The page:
- Chrome 77 arrived with a new guest mode that empowers administrators to set the usage context.
- Google has dropped the bomb by introducing DoH as an experiment in the first snapshots of version 78.
- Users are happy with where things are going, but ISPs and security experts warn about the repercussions.
The latest major version release for the world’s most popular internet browser has landed. Chrome 77 has arrived with a new “guest mode”, that enables system administrators to set up specific configurations for Chrome browsers used in a network. These admin configurations cannot be bypassed by users, as they are mere “guests”, using the browser in incognito mode. Other than that, the EV (extended validation) certifications indicator has been removed from the address bar, 52 security-related flaws have been fixed, and several under-the-hood improvements promise a better performance now.
While version 77 is a welcome upgrade, it is the announcement of the experimentation with DNS-over-HTTPS that is planned for 78 that steals the show right now. For this reason, Google has already added a new UI element in 77 that allows users to opt-in and out of experimental features like the upcoming DoH. Although this new feature will be introduced in a purely experimental context in version 78, Google could decide to make it the default mode at any point in the future. That is especially if they notice that a large number of users will opt-in to use it.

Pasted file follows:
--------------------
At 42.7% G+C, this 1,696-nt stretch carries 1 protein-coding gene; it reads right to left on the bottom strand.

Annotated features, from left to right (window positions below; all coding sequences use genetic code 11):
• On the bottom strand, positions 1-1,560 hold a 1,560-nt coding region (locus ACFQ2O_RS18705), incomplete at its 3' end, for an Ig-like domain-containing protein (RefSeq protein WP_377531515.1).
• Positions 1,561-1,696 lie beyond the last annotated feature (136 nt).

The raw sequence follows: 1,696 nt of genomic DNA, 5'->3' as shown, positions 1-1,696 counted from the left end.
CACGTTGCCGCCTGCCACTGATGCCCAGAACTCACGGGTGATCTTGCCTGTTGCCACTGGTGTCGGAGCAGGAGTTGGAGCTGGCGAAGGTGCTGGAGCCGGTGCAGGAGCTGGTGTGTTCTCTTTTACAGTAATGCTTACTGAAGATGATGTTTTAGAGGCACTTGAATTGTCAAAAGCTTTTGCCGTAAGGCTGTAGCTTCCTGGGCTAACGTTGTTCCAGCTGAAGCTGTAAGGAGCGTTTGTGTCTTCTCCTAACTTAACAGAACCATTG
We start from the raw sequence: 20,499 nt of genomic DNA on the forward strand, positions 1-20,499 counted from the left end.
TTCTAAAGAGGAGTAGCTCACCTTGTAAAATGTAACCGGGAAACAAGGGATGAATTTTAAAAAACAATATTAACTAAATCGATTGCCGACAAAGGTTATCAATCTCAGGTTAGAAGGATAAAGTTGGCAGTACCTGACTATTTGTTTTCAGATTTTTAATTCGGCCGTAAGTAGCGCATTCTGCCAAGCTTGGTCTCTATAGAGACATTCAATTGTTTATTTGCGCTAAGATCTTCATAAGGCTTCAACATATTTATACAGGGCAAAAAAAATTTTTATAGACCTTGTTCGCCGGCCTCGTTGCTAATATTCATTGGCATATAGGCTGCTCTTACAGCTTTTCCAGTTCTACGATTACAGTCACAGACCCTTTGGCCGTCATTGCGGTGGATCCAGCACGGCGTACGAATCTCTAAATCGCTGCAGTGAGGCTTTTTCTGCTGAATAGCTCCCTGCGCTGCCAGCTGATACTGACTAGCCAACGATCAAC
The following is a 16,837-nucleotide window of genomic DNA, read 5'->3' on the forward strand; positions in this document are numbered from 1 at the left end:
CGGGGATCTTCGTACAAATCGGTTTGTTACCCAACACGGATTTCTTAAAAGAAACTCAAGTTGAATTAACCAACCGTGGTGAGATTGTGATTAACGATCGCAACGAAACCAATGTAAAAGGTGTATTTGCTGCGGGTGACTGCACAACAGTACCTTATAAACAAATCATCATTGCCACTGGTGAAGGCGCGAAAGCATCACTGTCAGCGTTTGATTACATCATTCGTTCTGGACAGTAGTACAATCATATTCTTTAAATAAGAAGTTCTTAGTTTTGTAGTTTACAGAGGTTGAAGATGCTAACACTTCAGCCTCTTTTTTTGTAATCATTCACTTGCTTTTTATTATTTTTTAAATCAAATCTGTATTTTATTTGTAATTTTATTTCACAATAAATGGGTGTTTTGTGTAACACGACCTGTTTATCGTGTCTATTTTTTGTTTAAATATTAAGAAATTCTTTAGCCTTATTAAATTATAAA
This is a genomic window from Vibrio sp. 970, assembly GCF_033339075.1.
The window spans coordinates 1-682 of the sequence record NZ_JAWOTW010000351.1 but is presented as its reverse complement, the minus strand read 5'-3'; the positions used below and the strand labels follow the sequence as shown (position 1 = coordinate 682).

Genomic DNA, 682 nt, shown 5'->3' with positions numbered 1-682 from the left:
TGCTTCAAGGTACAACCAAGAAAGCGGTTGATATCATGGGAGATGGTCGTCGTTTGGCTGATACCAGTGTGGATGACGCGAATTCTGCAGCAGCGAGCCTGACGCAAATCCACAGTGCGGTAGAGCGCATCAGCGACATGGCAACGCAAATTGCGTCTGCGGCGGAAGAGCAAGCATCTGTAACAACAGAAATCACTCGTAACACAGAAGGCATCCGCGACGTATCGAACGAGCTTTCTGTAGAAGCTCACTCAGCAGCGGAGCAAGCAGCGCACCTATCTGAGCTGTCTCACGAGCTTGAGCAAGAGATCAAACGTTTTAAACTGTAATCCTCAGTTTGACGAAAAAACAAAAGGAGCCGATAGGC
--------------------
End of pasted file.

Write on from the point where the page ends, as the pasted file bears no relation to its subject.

As we discussed only a few days ago, Mozilla has the same aspirations for Firefox, planning to launch DNS-over-HTTPS in the next major version as an experimental, optional feature. Mozilla has already tested the new private browsing mode in the U.S. and found it reliable and stable enough. DoH prevents user tracking and domain blocking, as all DNS traffic becomes invisible to ISPs, sniffers, firewalls, and filters. With Firefox moving on with such a privacy-boosting feature, Chrome has no other option than to do the same, otherwise, they run the risk of losing large numbers of users to the competition.
Google will start the experimentation by collaborating with Cleanbrowsing, Cloudflare, DNS.SB, OpenDNS, and Quad9. The experiment will run on all platforms and will involve only a small fraction of Chrome users. In the case of any errors or resolving problems, Chrome will revert to the regular DNS service.
ISPs have already expressed their concerns with these plans, criticizing Mozilla and Google, and warning about the security risks that come with DoH browsing. Firefox has already responded to the concerns by claiming that they will respect ISP blocks and try to make malware filters work safely with DoH. Google has not announced anything about how they plan to deal with the security risks that arise from the use of DoH, but we’re sure that they will do it very soon.